Governmental Affairs News

Friday, February 13, 2015

Democrats make paid sick leave a priority

House and Senate democrats have introduced paid sick leave legislation and made it a priority issue for their caucuses. The legislation, HB 4167 and SB 101, would require employers to grant one hour of paid sick leave for every 30 hours worked up to up to 40 hours per calendar year for employees of a small business (those with 10 or fewer employees) and 72 hours for all other employees. There is no limitation on paid sick leave earned whether an employee is full time, part time or seasonal.

Paid sick leave would carry over from year to year, but a small business is not required to permit an employee to use more than 40 hours, and other employers are not required to permit an employee to use more than 72 hours, of accrued paid sick leave in a single year. For paid sick leave of more than three consecutive days, the employer may require reasonable documentation from a health care professional or a police report. If acquiring documentation presents a cost to the employee, the employer must also pick up the cost of obtaining the required documentation and cannot withhold pay while waiting for proper documentation. Employees would retain any accrued paid sick time while working for the same employer in any role or location. Employers are not required to provide financial or other reimbursement for unused paid sick leave hours upon an employee’s termination, resignation, or retirement.

Under the proposed legislation, benefits could be used to recover from mental or physical illness, get medical treatment, care for another family member, to get physical or mental treatment as a victim of domestic violence or sexual assault, or to care for family or children if workplaces or schools have been closed due to a public health emergency. The legislation defines that rights extend for the care of partners in domestic partner relationships.

HB 4167 has some bipartisan support since the House Health Policy chair, Rep. Mike Callton (R-Nashville) signed on as a cosponsor. While it seems unlikely that the current Legislature will take up the legislation, MRA will be keeping a close eye on the proposal and any possible 2016 ballot initiatives.

Revenue shortfall puts pressure on budget
Gov. Snyder released his executive budget recommendations this week including suggestions to fill an estimated $330 million shortfall in the current year General Fund budget. The shortfall is attributed to tax credits granted between 2003-2010 under the Michigan Business Tax that are still being claimed. The 15-16 budget focuses on general fund reductions, methods to deal with Medicaid reimbursement funding issues, fee increases, an increase in skilled trades funding, increases for colleges and K-12 schools, expansion of dental coverage for low-income children, and a focus on developing early reading skills.

After a recent combination of the Department of Community Health and the Department of Human Services, the combined budgets make up $23 billion of the $54 billion state budget. To balance the budget, Gov. Snyder has suggested ending the current support of the Graduate Medical Education program through the state’s general fund and instead assessing hospitals to fund the program. The governor also suggested increasing the Health Insurance Claims Assessment (HICA) from 0.75% to 1.3%.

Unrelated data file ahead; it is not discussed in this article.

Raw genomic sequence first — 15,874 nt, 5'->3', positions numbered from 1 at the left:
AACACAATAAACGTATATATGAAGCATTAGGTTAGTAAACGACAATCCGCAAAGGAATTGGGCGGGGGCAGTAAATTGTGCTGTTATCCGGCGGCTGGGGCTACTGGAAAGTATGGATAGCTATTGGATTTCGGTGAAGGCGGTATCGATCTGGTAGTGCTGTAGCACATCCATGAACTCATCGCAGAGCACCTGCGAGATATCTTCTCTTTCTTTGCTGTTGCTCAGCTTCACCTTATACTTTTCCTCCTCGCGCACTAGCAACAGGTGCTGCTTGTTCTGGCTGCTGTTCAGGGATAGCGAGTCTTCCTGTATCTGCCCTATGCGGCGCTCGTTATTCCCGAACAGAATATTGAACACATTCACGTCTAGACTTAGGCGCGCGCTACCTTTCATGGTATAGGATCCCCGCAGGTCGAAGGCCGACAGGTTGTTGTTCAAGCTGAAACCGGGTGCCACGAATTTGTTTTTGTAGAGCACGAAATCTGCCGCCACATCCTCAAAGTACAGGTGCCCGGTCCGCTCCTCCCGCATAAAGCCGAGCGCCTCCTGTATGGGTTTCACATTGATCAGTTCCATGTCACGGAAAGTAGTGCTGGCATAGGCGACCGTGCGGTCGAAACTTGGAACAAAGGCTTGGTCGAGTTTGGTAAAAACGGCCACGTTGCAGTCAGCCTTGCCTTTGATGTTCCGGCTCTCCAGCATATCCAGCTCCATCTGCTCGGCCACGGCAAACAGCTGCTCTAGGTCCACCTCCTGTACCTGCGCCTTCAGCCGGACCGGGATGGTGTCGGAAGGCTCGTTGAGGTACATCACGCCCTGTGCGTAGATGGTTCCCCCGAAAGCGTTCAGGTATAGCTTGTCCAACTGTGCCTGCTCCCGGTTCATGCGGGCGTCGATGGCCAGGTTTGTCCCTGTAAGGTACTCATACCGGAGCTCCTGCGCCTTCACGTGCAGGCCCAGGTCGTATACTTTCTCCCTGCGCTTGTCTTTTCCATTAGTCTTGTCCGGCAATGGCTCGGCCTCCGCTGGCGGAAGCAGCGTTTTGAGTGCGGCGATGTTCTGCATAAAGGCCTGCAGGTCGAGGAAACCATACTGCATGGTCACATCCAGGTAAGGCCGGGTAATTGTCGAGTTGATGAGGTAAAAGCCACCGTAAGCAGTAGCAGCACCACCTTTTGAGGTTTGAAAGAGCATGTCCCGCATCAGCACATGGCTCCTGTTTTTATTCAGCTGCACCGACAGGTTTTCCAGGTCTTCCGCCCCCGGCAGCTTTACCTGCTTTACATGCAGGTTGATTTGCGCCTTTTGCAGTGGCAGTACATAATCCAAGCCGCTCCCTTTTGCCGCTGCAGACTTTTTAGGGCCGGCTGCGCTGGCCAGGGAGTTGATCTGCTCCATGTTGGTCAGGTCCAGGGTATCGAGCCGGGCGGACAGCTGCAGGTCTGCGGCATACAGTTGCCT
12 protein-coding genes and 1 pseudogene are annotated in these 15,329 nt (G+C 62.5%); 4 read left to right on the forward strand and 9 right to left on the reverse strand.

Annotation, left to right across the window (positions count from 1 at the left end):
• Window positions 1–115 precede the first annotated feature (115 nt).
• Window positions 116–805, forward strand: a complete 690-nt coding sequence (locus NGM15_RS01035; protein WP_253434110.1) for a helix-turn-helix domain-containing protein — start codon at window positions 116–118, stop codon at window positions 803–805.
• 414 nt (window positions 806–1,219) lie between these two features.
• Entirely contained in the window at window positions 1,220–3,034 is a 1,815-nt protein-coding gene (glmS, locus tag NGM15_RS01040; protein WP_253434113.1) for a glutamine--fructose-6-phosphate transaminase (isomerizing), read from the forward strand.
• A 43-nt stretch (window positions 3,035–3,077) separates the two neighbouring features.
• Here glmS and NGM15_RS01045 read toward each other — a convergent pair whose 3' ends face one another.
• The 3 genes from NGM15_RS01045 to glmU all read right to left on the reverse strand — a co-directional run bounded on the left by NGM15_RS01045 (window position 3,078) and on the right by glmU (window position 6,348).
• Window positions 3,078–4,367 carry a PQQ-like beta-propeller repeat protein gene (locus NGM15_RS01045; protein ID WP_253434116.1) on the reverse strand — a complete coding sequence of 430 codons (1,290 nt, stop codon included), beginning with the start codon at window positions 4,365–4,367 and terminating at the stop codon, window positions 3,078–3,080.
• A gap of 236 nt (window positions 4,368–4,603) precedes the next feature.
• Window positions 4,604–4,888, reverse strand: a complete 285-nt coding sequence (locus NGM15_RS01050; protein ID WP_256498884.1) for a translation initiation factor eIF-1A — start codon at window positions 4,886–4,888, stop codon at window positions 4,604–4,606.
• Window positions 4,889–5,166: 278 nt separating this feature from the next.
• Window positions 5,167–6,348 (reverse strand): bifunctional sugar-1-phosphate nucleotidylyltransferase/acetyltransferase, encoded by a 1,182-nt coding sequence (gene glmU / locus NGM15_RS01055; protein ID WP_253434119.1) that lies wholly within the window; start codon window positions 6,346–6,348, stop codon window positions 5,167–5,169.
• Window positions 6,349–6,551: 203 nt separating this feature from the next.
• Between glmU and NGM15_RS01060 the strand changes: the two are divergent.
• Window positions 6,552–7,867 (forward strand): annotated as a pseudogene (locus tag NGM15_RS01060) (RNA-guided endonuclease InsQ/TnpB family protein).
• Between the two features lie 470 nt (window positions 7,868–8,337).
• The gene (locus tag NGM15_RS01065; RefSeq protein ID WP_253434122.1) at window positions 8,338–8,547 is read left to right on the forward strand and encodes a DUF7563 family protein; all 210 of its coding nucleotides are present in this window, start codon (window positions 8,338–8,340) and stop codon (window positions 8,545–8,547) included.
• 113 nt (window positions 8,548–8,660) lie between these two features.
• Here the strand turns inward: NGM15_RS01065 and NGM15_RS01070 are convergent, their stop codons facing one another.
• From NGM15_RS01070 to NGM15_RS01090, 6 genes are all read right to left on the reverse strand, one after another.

HICA has brought in less revenue than expected presenting a gap in Medicaid funding several years in a row. The fund has failed to raise its projected $400 million, coming in closer to $250 million. The HICA program is supposed to generate the most potential federal funding for hospitals after fear the federal government would disallow the use tax. The federal government has since disallowed use of the use tax, so HICA is likely the long-term solution.

However, HICA is unpopular with the business community, since it raises the cost of claims. Last year’s reinstatement of HICA was a tough sell, making an increase a difficult proposal to swallow that will likely require months of debate.

Other important items to note:

  • Cloud computing: HB 4018 and 4019 which formally exempt subscription software accessed from another person’s server from sales and use taxes were reported by the House Tax Policy Committee on February 11.

  • Wage garnishment: HB 4119 and 4120 which provide employers with some protection from the wage garnishment process were unanimously approved by the House Commerce Committee on February 10. The bills increase the fee that creditors pay employers to administer garnishments, from a $6 fee to a flat $35 fee. They also specify that a Writ of Garnishment would continue until the debt is paid off and establish a procedure before a creditor can take a default judgment against the employer for the full bad debt of an employee.

  • Adoption leave time: Legislation that would grant adoptive parents paid time off (similar to time off to care for a newborn child) was introduced on January 15. Adoptive parents would be allowed four consecutive weeks of birth or adoption leave time for employees that have been employed for at least one year and 1,250 hours within the last year. HB 4024 was referred to the House Commerce and Trade Committee. There is bipartisan interest in the bill and the committee will likely take up the bill for discussion. 

  • Used mattress sales: Sen. Morris Hood III (D-Detroit), reintroduced legislation from last term that would make advertising or selling a mattress as new or custom-made that includes any material or components from a used mattress a violation of the Michigan Consumer Protection Act. SB 107 was referred to the Senate Regulatory Reform Committee, but is unlikely to receive a hearing.

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